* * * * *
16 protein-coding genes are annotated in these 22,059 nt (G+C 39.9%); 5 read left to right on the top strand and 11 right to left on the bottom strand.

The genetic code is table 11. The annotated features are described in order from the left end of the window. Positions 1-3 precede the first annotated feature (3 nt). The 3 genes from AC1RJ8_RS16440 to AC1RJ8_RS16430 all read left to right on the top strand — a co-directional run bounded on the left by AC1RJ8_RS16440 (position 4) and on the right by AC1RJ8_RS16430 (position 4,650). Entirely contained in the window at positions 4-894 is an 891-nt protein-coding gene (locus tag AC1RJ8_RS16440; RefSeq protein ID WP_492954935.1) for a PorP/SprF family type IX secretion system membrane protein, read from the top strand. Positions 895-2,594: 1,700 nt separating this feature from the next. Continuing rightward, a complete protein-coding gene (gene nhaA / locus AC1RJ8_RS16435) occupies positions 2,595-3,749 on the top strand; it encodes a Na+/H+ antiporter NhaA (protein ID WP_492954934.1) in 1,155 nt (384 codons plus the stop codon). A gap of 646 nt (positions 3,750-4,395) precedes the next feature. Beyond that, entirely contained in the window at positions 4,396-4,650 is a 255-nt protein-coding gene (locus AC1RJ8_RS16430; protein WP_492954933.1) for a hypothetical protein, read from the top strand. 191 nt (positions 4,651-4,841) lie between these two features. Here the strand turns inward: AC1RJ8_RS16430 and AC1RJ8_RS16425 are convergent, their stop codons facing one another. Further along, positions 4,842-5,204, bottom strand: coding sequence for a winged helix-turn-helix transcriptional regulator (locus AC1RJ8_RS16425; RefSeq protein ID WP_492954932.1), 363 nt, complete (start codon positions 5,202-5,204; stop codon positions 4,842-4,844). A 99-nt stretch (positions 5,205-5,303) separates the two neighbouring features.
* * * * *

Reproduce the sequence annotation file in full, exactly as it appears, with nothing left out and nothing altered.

16 protein-coding genes are annotated in these 22,059 nt (G+C 39.9%); 5 read left to right on the top strand and 11 right to left on the bottom strand.

The genetic code is table 11. The annotated features are described in order from the left end of the window. Positions 1-3 precede the first annotated feature (3 nt). The 3 genes from AC1RJ8_RS16440 to AC1RJ8_RS16430 all read left to right on the top strand — a co-directional run bounded on the left by AC1RJ8_RS16440 (position 4) and on the right by AC1RJ8_RS16430 (position 4,650). Entirely contained in the window at positions 4-894 is an 891-nt protein-coding gene (locus tag AC1RJ8_RS16440; RefSeq protein ID WP_492954935.1) for a PorP/SprF family type IX secretion system membrane protein, read from the top strand. Positions 895-2,594: 1,700 nt separating this feature from the next. Continuing rightward, a complete protein-coding gene (gene nhaA / locus AC1RJ8_RS16435) occupies positions 2,595-3,749 on the top strand; it encodes a Na+/H+ antiporter NhaA (protein ID WP_492954934.1) in 1,155 nt (384 codons plus the stop codon). A gap of 646 nt (positions 3,750-4,395) precedes the next feature. Beyond that, entirely contained in the window at positions 4,396-4,650 is a 255-nt protein-coding gene (locus AC1RJ8_RS16430; protein WP_492954933.1) for a hypothetical protein, read from the top strand. 191 nt (positions 4,651-4,841) lie between these two features. Here the strand turns inward: AC1RJ8_RS16430 and AC1RJ8_RS16425 are convergent, their stop codons facing one another. Further along, positions 4,842-5,204, bottom strand: coding sequence for a winged helix-turn-helix transcriptional regulator (locus AC1RJ8_RS16425; RefSeq protein ID WP_492954932.1), 363 nt, complete (start codon positions 5,202-5,204; stop codon positions 4,842-4,844). A 99-nt stretch (positions 5,205-5,303) separates the two neighbouring features.